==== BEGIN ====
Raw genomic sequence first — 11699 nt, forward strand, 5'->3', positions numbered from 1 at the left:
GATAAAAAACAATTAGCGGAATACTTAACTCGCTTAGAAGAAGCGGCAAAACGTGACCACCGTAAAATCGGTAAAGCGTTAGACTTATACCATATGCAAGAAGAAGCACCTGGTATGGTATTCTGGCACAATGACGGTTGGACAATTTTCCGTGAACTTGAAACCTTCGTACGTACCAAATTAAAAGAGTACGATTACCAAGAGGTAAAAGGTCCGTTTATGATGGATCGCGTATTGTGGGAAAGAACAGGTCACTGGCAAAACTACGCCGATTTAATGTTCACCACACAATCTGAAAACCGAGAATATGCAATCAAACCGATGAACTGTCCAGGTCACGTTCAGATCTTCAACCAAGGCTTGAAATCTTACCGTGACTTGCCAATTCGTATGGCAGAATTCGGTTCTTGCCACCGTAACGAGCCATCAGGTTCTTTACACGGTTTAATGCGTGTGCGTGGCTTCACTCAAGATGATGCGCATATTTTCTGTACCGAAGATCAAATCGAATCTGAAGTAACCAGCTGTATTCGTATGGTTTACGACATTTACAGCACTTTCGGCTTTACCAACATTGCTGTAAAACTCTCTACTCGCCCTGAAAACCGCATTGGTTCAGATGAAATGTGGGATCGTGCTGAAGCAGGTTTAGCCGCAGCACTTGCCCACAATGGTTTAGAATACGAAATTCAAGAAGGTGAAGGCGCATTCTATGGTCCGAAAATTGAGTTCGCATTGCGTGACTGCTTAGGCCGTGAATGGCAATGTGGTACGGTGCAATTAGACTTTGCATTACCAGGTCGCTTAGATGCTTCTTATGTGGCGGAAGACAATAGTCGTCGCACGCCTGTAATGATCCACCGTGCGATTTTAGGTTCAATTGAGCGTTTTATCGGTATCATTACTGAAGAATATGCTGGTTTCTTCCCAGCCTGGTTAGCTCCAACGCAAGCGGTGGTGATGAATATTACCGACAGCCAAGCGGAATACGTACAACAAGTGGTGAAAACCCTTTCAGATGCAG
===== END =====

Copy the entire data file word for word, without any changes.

Raw genomic sequence first — 11699 nt, forward strand, 5'->3', positions numbered from 1 at the left:
GATAAAAAACAATTAGCGGAATACTTAACTCGCTTAGAAGAAGCGGCAAAACGTGACCACCGTAAAATCGGTAAAGCGTTAGACTTATACCATATGCAAGAAGAAGCACCTGGTATGGTATTCTGGCACAATGACGGTTGGACAATTTTCCGTGAACTTGAAACCTTCGTACGTACCAAATTAAAAGAGTACGATTACCAAGAGGTAAAAGGTCCGTTTATGATGGATCGCGTATTGTGGGAAAGAACAGGTCACTGGCAAAACTACGCCGATTTAATGTTCACCACACAATCTGAAAACCGAGAATATGCAATCAAACCGATGAACTGTCCAGGTCACGTTCAGATCTTCAACCAAGGCTTGAAATCTTACCGTGACTTGCCAATTCGTATGGCAGAATTCGGTTCTTGCCACCGTAACGAGCCATCAGGTTCTTTACACGGTTTAATGCGTGTGCGTGGCTTCACTCAAGATGATGCGCATATTTTCTGTACCGAAGATCAAATCGAATCTGAAGTAACCAGCTGTATTCGTATGGTTTACGACATTTACAGCACTTTCGGCTTTACCAACATTGCTGTAAAACTCTCTACTCGCCCTGAAAACCGCATTGGTTCAGATGAAATGTGGGATCGTGCTGAAGCAGGTTTAGCCGCAGCACTTGCCCACAATGGTTTAGAATACGAAATTCAAGAAGGTGAAGGCGCATTCTATGGTCCGAAAATTGAGTTCGCATTGCGTGACTGCTTAGGCCGTGAATGGCAATGTGGTACGGTGCAATTAGACTTTGCATTACCAGGTCGCTTAGATGCTTCTTATGTGGCGGAAGACAATAGTCGTCGCACGCCTGTAATGATCCACCGTGCGATTTTAGGTTCAATTGAGCGTTTTATCGGTATCATTACTGAAGAATATGCTGGTTTCTTCCCAGCCTGGTTAGCTCCAACGCAAGCGGTGGTGATGAATATTACCGACAGCCAAGCGGAATACGTACAACAAGTGGTGAAAACCCTTTCAGATGCAG